Extra Credit

During the 1960s and 1970s, new behaviors emerged from a once very conservative and restricted time period. This new way of acting shocked many Americans and quite understandingly created tensions and fashioned rifts in society. There was what is now known as a “generation gap”. This basically meant the younger generation had started to move away from the older generation. Howard Zinn directly relates this rift to the way in which people now thought it was perfectly appropriate to be gay. Being people thought initially that this practice only occurred within the younger generation, many were proved wrong as middle aged people and also old people were changing their was that astounded others. At the same time however, many young people remained straight.

I believe Howard Zinn chose to bring up the topic of gay people, as society in that period now felt open to the whole idea of it all. Individuals openly spoke about affairs, which before would not have been possible without severe circumstances. People now also felt the need to no longer conceal homosexuality and many went as far to combat discrimination. A sense of community was in search. Times were changing and society changed to a society that we experience today and are very much aware of.

Furthermore. I believe the title of this chapter was called Surprises as even the media began to reflect this content spreading awareness and the idea that this sort of behavior is now ok. “Court decisions overruled the local banning of books that were erotic or even pornographic” this resulted in this content being common in literature and even in normal every day conversation.

Another group of people that definitely changed during the 1960s and 1970s were women. Women were primarily viewed as being housewives, however, women now had more freedoms, which enabled them to vote and work openly. However, once men felt that that women had done enough whilst they were away, they were in a sense “put back into their place” which understandably led to Women’s struggle over change.

“World War II had brought more women than ever before out of the home into work. By 1960, 36 percent of all women sixteen and older- 23 million women-worked for paid wages. But although 43 percent of women with school-age children worked, there were nursery schools for only 2 percent- the rest had to work things out themselves. Women were 50 percent of the voters-but (even by 1967) they held 4 percent of the state legislative seats, and 2 percent of the judgeships”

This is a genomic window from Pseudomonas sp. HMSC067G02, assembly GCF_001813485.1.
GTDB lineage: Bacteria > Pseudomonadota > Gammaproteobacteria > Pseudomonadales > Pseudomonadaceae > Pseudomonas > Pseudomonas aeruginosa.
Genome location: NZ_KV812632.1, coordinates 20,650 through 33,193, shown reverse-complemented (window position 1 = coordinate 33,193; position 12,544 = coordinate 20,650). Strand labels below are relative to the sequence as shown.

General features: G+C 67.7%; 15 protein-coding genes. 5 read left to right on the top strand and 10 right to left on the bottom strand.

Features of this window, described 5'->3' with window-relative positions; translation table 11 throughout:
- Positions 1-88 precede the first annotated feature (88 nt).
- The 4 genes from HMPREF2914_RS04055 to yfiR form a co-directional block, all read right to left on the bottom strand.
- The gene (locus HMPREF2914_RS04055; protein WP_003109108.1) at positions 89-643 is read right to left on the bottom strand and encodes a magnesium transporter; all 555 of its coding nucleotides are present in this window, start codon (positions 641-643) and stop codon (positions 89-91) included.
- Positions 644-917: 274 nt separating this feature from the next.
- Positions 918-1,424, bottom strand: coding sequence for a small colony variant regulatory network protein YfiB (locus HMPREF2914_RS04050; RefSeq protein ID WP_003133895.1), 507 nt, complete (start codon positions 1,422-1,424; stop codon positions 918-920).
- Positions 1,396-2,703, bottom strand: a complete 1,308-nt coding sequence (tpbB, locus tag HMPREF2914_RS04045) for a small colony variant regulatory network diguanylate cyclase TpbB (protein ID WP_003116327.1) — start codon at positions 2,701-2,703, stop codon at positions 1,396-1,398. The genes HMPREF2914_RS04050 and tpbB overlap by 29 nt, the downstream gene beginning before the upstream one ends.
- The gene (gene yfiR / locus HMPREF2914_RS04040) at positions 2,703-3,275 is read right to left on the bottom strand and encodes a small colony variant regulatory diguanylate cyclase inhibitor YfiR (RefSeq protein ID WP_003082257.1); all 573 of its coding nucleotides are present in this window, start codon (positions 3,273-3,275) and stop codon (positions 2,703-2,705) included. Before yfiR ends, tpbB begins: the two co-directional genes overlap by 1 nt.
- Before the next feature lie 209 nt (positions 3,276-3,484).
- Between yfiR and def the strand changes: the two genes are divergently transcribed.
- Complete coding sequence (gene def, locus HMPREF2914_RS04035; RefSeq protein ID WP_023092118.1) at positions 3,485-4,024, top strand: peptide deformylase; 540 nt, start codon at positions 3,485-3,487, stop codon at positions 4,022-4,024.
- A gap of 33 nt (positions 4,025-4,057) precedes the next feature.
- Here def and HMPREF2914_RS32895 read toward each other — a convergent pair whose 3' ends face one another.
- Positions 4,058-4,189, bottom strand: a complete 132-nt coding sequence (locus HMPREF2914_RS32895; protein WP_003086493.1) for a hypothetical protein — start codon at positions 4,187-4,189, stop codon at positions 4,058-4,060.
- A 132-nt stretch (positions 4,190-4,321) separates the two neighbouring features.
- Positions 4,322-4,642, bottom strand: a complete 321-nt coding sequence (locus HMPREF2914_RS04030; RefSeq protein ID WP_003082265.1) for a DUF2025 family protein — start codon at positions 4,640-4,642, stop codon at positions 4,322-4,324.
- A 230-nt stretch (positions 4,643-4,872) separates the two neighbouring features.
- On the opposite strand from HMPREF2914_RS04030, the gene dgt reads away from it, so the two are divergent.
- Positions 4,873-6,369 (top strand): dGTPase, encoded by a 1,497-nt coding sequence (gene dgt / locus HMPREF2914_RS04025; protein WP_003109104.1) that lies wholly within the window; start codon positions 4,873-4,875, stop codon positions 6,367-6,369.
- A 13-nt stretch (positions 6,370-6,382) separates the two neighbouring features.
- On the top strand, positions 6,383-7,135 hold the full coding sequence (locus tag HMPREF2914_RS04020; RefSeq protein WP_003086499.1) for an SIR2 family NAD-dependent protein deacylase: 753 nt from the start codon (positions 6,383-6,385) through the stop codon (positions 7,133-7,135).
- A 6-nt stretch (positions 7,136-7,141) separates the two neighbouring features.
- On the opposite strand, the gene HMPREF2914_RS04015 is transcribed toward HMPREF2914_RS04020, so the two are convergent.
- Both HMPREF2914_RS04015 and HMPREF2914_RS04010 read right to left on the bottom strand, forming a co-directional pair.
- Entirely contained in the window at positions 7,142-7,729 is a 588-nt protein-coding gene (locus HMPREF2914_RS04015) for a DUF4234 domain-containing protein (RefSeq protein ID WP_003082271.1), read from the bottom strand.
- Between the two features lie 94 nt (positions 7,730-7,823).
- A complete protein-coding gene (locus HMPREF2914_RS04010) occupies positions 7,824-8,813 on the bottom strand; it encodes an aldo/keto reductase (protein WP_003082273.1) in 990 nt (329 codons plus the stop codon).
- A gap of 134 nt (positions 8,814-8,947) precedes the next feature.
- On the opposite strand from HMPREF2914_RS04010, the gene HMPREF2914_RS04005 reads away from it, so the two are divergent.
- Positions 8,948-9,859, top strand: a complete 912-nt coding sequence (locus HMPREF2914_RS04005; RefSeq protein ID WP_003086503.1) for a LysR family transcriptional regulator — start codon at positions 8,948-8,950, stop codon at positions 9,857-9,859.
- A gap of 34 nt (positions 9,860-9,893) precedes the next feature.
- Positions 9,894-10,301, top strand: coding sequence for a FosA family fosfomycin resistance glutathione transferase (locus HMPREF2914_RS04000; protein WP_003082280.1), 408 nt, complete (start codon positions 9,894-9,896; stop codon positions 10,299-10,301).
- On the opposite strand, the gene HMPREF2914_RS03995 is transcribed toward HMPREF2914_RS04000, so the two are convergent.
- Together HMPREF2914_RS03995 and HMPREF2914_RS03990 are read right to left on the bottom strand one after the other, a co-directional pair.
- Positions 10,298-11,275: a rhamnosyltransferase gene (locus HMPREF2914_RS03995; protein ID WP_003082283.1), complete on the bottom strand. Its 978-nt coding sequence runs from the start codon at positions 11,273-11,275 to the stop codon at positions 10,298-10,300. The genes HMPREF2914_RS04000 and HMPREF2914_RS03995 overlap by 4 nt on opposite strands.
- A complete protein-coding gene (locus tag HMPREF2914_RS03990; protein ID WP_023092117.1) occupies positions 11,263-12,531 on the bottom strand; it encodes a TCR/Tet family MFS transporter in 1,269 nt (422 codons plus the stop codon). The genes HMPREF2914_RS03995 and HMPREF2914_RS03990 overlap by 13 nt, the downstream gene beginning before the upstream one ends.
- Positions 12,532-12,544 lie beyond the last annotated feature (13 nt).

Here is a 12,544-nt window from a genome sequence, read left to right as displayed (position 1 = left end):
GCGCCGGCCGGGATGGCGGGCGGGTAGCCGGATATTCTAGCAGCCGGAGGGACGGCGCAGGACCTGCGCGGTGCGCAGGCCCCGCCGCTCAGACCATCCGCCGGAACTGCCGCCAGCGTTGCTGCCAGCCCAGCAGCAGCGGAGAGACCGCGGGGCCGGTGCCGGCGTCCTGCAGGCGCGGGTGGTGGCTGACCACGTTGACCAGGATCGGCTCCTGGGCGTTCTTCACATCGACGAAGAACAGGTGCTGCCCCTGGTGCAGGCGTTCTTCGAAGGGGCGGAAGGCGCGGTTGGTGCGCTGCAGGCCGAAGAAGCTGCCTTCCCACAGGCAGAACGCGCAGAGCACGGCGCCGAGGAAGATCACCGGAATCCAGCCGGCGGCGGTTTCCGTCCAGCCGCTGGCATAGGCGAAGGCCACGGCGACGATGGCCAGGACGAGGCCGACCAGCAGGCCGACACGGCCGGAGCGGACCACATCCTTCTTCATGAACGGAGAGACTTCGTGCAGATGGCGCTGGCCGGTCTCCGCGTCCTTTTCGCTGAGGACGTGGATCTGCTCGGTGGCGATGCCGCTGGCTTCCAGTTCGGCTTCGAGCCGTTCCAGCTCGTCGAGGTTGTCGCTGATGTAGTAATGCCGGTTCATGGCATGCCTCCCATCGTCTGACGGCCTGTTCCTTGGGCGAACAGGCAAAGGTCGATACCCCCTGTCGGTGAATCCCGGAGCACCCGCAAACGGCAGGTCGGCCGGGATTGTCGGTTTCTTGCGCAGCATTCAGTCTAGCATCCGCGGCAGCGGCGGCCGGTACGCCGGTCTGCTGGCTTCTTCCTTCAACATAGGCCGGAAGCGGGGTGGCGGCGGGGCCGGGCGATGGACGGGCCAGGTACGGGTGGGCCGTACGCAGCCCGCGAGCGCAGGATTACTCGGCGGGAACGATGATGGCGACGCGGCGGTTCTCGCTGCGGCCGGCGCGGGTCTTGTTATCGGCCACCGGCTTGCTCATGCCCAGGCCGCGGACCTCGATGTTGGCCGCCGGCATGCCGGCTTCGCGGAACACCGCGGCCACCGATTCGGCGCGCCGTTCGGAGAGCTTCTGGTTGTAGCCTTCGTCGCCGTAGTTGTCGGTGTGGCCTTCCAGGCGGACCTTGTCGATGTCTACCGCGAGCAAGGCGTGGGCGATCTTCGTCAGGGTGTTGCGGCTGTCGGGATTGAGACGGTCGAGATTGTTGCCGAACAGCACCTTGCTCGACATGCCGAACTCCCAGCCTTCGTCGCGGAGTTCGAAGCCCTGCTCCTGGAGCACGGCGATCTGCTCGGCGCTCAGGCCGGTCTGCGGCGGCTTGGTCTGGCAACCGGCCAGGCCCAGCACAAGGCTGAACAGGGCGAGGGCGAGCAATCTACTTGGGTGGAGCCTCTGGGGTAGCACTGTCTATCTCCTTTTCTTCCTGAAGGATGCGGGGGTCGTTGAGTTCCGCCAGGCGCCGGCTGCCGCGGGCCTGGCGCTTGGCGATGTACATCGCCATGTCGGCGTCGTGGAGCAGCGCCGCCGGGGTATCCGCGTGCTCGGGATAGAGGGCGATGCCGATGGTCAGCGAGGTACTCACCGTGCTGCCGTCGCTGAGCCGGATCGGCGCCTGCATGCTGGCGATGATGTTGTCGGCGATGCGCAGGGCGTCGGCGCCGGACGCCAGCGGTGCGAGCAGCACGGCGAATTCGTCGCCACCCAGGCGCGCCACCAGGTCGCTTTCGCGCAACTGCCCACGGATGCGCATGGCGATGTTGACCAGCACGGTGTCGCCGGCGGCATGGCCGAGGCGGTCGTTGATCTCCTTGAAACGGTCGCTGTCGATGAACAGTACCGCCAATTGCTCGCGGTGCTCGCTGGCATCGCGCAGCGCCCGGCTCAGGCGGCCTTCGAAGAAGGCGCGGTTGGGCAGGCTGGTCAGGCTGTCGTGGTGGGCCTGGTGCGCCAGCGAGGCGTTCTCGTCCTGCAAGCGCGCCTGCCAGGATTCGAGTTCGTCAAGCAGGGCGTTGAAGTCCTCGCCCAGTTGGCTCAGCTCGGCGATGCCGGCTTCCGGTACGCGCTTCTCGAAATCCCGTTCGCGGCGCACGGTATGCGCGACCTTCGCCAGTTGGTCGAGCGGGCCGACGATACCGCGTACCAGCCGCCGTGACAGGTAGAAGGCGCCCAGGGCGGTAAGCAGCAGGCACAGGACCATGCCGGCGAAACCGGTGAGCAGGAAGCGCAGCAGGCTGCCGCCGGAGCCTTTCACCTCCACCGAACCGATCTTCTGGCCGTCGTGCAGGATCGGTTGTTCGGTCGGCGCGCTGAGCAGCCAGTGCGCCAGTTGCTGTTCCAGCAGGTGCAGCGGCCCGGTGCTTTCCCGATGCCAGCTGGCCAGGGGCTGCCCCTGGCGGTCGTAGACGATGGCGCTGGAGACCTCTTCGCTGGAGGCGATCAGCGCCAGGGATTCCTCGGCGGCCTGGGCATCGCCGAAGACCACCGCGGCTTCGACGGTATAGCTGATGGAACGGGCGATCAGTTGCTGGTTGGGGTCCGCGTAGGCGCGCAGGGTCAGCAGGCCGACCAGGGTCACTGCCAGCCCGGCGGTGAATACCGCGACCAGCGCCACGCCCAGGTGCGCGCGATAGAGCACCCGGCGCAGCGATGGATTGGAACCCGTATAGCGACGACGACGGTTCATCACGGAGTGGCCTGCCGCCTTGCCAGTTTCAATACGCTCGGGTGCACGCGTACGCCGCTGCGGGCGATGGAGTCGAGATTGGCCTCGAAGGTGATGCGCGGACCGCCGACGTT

This showed the impact and freedoms they had during the war, however it now shows the reality for women once things were back in order. Alice Rossi, feminist and sociologist states:

“There is no overt anti-feminism in our society in 1964, not because sex equality has been achieved, but because there is practically no feminist spark left among American women.”

The surprise is not necessarily that women were treated unequally after they had been granted with freedoms, but that established women from this point on now had an effective voice in the midst of American Society

You Don’t Need to Work!

“The American Woman’s Dilemma.” Life Magazine. 1947

“a woman was to influence man and boy in her humble role of housewife and mother”

During WW 11, Men had to attend to their duties overseas, which meant women felt it was necessary to work. However, there came a time after 1954 when the men arrived back home. This meant that women no longer needed to work. Many people could argue that women were then rightfully put back into their place of being a home maker or house wife. Society felt it was only right to get back to the norm after the War. Problems were created in society however as many women wanted to continue working  as they enjoyed it. It was fair to say that women had a brand new outlook on life which resulted in more women wanting to work.

In addition, moving to the suburbs forced the women to be home makers rather than independent working women. Moving out of the city meant it was much harder to travel to their once job locations and it also created more jobs to be done such as maintaining a presentable house in the country.


The Oil Boom

The movie commences as Daniel Plainview, a mineral prospector, discovers oil and establishes a small drilling company. Daniel Plainview, along with many from his mold at that time period are seeking to take advantage of Oil during the early parts of the 1900’s

As the movie progresses, Plainview is approached by a young boy by the name of Paul Sunday, who teasingly tells him about what he believes in an on oil deposit under his family’s property in Little Boston, California. Plainview begins to portray the type of character he is as he rudely proposes a ridiculously small amount for the property hoping the family doesn’t know about the Oil. Paul’s brother Eli however does know about the oil and rejects the bargain bid and demands $5000 to fund the local church, of which he is the pastor. As Eli’s dad agrees with Plainview’s bargain price, Eli’s views on Plainview seem ever more skeptical as Plainview illustrates himself as very mistrusting and selfish. An example of why he seems to distrust Plainview is the way in which Plainview completely disregarded Eli’s attempt to bless the up and coming oil extraction point.

Furthermore as Oil production begins, an on-site accident kills a worker. Eli is first to blame the event as a result of not blessing the site.